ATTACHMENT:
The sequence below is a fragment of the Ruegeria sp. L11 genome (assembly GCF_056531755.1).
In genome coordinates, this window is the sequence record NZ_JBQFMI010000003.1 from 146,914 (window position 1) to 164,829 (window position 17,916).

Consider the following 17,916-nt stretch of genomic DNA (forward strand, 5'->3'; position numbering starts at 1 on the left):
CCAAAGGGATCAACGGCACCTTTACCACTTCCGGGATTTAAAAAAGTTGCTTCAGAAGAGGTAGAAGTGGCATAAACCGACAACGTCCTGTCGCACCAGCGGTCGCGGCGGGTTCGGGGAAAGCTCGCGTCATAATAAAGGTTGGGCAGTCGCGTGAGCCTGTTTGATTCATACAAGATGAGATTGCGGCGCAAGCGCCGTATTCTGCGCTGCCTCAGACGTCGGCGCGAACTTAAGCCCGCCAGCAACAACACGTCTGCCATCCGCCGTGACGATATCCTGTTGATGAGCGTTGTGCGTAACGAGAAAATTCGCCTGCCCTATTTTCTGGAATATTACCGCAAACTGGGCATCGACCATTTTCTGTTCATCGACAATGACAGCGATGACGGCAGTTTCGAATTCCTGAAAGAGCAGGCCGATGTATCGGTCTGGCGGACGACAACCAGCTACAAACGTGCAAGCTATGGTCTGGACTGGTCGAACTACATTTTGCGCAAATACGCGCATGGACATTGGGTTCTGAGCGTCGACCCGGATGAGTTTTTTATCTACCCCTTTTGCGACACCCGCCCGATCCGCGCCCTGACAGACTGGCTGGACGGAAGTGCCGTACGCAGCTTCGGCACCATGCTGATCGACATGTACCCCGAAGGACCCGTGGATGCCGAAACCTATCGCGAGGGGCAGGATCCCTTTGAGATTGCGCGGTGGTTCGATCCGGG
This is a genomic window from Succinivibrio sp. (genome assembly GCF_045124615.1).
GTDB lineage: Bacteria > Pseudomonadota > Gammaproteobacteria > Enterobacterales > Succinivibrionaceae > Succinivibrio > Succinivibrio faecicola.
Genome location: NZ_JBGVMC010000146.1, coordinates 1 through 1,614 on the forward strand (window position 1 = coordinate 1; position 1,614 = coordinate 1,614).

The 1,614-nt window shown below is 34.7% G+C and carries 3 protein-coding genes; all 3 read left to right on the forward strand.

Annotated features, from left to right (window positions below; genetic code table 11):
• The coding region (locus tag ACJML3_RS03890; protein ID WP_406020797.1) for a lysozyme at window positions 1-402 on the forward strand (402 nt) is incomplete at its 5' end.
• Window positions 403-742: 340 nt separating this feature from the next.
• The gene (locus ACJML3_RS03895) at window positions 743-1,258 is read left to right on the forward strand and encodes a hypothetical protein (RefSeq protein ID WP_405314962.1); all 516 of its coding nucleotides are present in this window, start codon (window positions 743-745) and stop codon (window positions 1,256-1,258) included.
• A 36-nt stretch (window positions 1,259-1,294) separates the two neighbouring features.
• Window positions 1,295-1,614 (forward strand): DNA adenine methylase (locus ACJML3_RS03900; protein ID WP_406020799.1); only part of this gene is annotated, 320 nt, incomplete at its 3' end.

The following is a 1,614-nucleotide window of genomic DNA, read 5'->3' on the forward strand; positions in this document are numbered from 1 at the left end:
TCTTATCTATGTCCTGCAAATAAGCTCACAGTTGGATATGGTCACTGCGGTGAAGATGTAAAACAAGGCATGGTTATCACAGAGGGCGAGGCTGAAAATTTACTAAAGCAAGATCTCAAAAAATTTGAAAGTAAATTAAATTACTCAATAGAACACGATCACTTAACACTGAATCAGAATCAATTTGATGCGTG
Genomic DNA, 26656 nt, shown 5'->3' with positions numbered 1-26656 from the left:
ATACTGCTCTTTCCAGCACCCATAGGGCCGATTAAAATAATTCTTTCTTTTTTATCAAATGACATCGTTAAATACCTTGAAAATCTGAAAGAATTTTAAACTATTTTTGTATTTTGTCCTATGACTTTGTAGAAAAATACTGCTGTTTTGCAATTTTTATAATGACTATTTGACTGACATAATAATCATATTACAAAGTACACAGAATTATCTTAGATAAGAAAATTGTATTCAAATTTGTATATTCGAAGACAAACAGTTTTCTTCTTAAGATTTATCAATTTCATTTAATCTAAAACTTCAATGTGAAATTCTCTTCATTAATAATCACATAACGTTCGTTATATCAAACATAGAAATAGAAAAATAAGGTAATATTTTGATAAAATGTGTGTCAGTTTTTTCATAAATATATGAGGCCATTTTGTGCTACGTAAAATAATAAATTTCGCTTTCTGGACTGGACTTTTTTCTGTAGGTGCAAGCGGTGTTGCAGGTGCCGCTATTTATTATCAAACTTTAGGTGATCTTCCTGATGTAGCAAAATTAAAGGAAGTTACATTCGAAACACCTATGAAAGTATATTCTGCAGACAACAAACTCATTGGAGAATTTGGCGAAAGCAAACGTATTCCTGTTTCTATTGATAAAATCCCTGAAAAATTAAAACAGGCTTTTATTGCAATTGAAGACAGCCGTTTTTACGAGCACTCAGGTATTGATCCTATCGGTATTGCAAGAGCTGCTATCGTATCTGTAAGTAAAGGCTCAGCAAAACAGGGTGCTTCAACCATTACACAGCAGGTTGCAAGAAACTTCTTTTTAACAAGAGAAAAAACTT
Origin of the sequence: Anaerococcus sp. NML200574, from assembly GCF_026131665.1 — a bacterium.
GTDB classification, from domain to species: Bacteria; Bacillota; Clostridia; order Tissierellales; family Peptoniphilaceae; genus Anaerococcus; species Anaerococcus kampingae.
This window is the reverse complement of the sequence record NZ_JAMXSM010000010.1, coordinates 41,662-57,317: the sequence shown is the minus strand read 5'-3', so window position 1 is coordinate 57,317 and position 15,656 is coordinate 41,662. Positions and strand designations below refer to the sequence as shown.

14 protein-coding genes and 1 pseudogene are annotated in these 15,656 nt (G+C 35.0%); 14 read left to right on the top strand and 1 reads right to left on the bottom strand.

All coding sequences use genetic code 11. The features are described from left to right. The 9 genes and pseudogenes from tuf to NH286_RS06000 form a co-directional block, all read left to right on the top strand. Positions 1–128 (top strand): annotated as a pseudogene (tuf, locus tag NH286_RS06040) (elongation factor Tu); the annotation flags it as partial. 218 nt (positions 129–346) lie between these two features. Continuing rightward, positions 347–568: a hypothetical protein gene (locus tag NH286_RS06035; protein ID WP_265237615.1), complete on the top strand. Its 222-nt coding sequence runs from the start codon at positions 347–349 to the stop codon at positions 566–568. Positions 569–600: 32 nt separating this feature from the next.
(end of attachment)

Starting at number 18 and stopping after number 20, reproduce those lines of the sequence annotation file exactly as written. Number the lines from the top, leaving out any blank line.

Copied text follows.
ATACTGCTCTTTCCAGCACCCATAGGGCCGATTAAAATAATTCTTTCTTTTTTATCAAATGACATCGTTAAATACCTTGAAAATCTGAAAGAATTTTAAACTATTTTTGTATTTTGTCCTATGACTTTGTAGAAAAATACTGCTGTTTTGCAATTTTTATAATGACTATTTGACTGACATAATAATCATATTACAAAGTACACAGAATTATCTTAGATAAGAAAATTGTATTCAAATTTGTATATTCGAAGACAAACAGTTTTCTTCTTAAGATTTATCAATTTCATTTAATCTAAAACTTCAATGTGAAATTCTCTTCATTAATAATCACATAACGTTCGTTATATCAAACATAGAAATAGAAAAATAAGGTAATATTTTGATAAAATGTGTGTCAGTTTTTTCATAAATATATGAGGCCATTTTGTGCTACGTAAAATAATAAATTTCGCTTTCTGGACTGGACTTTTTTCTGTAGGTGCAAGCGGTGTTGCAGGTGCCGCTATTTATTATCAAACTTTAGGTGATCTTCCTGATGTAGCAAAATTAAAGGAAGTTACATTCGAAACACCTATGAAAGTATATTCTGCAGACAACAAACTCATTGGAGAATTTGGCGAAAGCAAACGTATTCCTGTTTCTATTGATAAAATCCCTGAAAAATTAAAACAGGCTTTTATTGCAATTGAAGACAGCCGTTTTTACGAGCACTCAGGTATTGATCCTATCGGTATTGCAAGAGCTGCTATCGTATCTGTAAGTAAAGGCTCAGCAAAACAGGGTGCTTCAACCATTACACAGCAGGTTGCAAGAAACTTCTTTTTAACAAGAGAAAAAACTT
Origin of the sequence: Anaerococcus sp. NML200574, from assembly GCF_026131665.1 — a bacterium.
GTDB classification, from domain to species: Bacteria; Bacillota; Clostridia; order Tissierellales; family Peptoniphilaceae; genus Anaerococcus; species Anaerococcus kampingae.